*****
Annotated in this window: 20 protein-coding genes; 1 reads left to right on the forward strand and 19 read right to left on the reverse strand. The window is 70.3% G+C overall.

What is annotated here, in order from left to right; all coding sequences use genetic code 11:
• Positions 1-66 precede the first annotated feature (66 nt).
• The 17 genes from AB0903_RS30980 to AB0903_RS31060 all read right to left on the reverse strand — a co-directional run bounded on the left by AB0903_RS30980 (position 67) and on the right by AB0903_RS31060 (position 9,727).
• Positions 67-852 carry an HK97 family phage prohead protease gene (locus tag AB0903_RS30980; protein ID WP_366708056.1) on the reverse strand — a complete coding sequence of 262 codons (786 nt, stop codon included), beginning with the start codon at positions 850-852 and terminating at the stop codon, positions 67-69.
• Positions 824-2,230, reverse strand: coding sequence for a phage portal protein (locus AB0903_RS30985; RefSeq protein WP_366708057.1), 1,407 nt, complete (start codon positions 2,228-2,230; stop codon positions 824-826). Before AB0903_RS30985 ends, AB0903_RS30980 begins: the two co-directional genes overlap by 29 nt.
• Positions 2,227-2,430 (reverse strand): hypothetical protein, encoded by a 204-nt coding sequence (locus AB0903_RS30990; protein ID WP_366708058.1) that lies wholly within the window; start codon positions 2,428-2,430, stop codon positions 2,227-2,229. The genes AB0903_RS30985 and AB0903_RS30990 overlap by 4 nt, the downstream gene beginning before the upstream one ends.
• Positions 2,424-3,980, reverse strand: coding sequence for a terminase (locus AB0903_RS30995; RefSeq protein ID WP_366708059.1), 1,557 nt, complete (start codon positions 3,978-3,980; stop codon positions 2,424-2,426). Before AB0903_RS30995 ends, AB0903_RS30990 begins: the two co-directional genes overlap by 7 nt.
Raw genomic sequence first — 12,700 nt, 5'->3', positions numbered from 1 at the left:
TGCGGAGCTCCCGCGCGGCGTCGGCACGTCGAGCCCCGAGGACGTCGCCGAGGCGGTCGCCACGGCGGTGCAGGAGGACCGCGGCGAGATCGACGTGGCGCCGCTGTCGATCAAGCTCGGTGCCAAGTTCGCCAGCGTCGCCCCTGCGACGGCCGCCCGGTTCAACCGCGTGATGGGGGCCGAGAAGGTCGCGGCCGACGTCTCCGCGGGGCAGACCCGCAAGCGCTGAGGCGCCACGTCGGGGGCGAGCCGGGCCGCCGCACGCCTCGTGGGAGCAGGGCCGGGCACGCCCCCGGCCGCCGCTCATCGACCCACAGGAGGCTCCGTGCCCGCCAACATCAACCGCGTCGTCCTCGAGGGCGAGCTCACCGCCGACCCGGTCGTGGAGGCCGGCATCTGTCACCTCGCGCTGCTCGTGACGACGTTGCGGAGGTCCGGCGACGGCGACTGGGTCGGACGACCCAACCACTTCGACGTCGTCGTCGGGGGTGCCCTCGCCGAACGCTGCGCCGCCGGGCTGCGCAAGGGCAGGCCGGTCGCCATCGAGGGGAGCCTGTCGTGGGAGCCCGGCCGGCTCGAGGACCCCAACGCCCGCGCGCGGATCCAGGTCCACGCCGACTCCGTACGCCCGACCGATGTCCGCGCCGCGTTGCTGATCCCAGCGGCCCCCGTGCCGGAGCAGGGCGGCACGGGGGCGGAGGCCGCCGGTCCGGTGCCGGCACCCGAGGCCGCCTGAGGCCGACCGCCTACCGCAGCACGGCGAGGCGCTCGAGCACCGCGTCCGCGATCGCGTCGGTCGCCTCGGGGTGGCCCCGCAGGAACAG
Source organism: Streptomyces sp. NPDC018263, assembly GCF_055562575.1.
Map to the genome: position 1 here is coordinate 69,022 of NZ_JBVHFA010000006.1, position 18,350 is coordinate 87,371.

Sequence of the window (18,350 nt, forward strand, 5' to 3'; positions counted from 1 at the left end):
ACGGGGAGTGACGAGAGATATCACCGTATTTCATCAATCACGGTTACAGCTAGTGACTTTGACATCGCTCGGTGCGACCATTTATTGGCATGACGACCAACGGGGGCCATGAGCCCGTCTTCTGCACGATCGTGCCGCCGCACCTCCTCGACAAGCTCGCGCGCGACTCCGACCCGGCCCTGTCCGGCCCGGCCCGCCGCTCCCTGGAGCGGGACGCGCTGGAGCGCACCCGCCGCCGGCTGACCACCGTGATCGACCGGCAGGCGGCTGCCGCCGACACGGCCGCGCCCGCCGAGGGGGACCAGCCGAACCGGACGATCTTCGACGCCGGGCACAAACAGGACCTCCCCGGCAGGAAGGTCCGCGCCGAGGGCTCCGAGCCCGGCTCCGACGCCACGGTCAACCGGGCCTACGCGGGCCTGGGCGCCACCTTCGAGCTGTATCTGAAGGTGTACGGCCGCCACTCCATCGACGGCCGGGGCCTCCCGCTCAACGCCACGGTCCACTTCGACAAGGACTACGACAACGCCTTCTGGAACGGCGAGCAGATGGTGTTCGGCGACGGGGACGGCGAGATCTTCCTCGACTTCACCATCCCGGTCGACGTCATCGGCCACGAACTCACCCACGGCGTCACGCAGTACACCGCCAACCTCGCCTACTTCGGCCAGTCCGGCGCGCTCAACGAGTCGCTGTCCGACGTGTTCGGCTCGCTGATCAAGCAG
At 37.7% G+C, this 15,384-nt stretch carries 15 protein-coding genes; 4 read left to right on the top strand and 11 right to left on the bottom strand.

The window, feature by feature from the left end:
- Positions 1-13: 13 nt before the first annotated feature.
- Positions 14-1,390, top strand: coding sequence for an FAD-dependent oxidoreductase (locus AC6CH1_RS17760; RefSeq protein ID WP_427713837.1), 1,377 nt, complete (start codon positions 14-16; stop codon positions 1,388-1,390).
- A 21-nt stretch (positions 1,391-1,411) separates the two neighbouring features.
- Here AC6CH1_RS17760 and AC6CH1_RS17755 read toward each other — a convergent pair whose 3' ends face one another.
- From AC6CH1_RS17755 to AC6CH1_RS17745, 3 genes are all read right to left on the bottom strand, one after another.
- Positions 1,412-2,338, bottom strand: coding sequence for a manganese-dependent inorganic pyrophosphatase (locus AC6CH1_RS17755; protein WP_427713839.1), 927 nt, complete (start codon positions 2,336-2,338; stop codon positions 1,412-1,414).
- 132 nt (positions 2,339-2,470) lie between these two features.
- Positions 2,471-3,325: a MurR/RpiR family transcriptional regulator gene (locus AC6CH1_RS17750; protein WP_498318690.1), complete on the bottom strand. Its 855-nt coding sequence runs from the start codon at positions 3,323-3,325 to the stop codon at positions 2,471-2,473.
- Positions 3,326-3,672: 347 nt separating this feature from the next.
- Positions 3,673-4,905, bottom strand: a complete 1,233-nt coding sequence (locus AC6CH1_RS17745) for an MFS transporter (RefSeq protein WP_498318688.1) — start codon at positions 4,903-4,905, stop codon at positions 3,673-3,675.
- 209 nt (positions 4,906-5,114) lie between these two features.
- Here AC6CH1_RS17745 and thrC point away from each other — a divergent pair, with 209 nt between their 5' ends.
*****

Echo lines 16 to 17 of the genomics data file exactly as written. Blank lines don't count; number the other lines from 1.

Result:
The window, feature by feature from the left end:
- Positions 1-13: 13 nt before the first annotated feature.